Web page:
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Leo Burnett releases major study of post-lockdown Australia

Technology & Data

Leo Burnett releases major study of post-lockdown Australia


Ahead of the end of the current lockdowns in NSW and Victoria, creative agency Leo Burnett has conducted research into how Australians feel about returning to normal.

The study, titled ‘Opening Up: Australia Today and Tomorrow’, looks at the attitudes and behaviours expected with the lifting of restrictions. Collated from the results of a national survey, the 109-page report looks at how brands and businesses can emerge from the harsh lockdowns. 

The report reveals that Australians remain concerned about the next possible health crisis – mental health. 

Post-lockdown in numbers


The two dominant emotions being experienced by Australians are ‘hopeful’ and ‘anxious’. Those living in the Melbourne and Sydney local government areas (LGAs) of concern tend to be more positive than the rest of Australia. Fifty-nine percent of Melbourne residents and 69 percent of those living in Sydney’s hotspots have reported feeling hopeful.

Australians are thinking about the future, and what we can expect in 2022. When it comes to what people are looking forward to, domestic travel tops the list. Second to this, 45 percent of the vote nominated the opportunity for greater socialising. 

Another statistic to come out of the survey regards entertainment consumption. Comedies are finding most favour, picking up 59 percent of the vote. Drama comes in at 41 percent, indicating that Australians are more likely to look for a laugh when relaxing.

On the subject of vaccines, Australians are concerned that this issue could divide them. Thirty-six percent of respondents believe that their relationships with friends and family may be negatively impacted by differences of opinions on the topic. Thirty-five percent are also concerned about opposite views on the vaccine passport.

Australia in a broader sense post-lockdown is also examined. The majority of Australians are looking to forge forward, with sixty percent of respondents wanting to “create something new”. Only a quarter of respondents say they are eager for life to go back to the way it was pre-COVID.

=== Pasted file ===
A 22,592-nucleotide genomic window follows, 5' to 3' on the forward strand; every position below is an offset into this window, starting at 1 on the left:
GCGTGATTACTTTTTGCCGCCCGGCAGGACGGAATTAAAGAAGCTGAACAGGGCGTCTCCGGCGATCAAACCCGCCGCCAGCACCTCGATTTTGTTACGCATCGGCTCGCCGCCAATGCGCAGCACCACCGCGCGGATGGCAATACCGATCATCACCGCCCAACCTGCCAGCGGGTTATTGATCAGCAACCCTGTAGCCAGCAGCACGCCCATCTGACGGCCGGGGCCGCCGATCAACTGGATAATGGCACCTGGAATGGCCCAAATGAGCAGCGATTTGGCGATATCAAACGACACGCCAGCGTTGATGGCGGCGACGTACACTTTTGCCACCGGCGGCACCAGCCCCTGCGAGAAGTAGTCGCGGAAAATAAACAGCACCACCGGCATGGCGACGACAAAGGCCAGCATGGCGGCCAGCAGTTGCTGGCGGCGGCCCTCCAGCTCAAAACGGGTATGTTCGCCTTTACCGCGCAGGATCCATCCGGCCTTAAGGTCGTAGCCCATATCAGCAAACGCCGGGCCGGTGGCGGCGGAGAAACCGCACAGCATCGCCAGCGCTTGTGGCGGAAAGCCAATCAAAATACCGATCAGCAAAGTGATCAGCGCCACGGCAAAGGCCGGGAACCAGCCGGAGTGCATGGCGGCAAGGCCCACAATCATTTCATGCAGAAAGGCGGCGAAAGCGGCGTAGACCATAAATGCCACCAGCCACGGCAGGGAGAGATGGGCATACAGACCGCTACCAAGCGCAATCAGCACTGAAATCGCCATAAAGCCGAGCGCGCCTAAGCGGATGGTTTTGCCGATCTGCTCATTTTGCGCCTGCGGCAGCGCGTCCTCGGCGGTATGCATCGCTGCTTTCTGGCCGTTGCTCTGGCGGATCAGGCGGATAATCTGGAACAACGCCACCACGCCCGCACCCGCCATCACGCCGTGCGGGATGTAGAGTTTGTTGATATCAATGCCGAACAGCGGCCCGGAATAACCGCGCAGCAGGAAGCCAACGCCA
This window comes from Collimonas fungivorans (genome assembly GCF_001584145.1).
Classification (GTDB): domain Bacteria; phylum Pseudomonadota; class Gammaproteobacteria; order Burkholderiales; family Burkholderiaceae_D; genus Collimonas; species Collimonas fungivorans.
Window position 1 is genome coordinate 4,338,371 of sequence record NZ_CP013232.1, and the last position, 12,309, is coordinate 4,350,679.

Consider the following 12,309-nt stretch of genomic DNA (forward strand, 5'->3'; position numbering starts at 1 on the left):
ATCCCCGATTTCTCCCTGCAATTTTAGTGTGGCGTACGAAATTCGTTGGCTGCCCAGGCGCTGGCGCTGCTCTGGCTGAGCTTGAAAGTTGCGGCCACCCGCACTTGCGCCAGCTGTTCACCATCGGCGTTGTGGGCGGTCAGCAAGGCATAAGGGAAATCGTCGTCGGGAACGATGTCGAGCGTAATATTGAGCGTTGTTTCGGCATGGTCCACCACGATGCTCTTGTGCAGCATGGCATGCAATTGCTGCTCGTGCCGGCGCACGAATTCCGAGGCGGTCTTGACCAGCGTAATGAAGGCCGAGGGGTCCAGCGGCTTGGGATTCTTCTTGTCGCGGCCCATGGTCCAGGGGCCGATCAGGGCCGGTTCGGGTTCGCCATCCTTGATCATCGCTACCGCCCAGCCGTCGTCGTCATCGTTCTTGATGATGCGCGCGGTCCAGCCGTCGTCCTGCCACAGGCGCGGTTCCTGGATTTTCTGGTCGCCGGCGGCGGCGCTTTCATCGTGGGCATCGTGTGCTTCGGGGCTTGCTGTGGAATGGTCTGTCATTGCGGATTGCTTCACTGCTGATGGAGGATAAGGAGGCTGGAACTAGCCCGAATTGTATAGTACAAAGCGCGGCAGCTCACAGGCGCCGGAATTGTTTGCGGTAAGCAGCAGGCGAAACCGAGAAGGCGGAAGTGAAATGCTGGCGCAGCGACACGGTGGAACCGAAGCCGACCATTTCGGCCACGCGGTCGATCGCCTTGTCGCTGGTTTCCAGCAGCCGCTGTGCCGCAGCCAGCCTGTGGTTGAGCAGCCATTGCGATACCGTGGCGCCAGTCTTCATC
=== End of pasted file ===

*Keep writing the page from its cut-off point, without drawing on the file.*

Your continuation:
The future for brands


Leo Burnett’s head of strategy, Graham Alvarez-Jarratt, is using the results to identify opportunities for brands. He believes there are four modes that will shape human behaviour and they offer opportunities that can be utilised by savvy brands. They include:

  • Making up for lost time – Australians will seek to reconnect with what has been taken from them throughout the pandemic. 
  • Revelling in the moment – People will seek out moments of indulgence and hedonism.
  • ‘A new me’ – Australians will shed the things they’ve learned to live without and lean into things that matter most.
  • A new world – People will be on a mission to get away from how things were and experiment with how things can be.

“It’s been more than 600 days since COVID-19 first arrived on our shores. With it came rolling lockdowns, interruptions and restrictions. Our study shows that Australians are, in response, craving a sense of momentum again,” says Alvarez-Jarratt.

“We’re seeing that people don’t necessarily want to go back to the way things were. Instead they are ready to experiment with how things could be. The exciting part for brands is how they shift their behaviour, and better support people as they seek to create a world that better serves them,” he concludes.

Liv Croagh

Liv Croagh was the Managing Editor of Marketing Mag from September 2021 to September 2023.

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